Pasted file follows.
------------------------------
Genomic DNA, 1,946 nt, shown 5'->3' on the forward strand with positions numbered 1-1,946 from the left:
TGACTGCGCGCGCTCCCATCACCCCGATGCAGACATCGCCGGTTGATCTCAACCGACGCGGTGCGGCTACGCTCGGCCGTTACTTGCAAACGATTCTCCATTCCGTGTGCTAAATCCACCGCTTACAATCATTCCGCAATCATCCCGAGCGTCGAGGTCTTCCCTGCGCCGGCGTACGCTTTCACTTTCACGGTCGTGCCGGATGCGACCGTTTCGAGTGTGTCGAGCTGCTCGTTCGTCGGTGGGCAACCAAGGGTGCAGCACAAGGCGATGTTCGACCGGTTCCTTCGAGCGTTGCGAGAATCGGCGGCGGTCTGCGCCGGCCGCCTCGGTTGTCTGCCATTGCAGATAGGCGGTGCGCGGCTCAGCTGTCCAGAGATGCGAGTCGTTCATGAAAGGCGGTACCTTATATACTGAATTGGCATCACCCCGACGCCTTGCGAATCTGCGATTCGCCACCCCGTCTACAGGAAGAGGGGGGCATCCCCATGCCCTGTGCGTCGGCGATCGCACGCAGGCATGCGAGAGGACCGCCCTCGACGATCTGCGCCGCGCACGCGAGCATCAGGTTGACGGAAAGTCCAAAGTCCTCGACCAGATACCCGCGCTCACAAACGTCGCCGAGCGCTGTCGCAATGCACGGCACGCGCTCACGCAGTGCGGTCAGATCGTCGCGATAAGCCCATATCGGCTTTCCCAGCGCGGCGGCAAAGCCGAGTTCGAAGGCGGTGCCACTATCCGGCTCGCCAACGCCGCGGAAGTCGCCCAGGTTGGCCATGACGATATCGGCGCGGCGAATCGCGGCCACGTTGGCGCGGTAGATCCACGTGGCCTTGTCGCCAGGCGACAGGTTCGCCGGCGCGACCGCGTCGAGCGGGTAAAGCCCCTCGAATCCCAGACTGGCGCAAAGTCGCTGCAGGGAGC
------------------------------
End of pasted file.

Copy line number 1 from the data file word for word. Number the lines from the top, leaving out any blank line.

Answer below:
Genomic DNA, 1,946 nt, shown 5'->3' on the forward strand with positions numbered 1-1,946 from the left: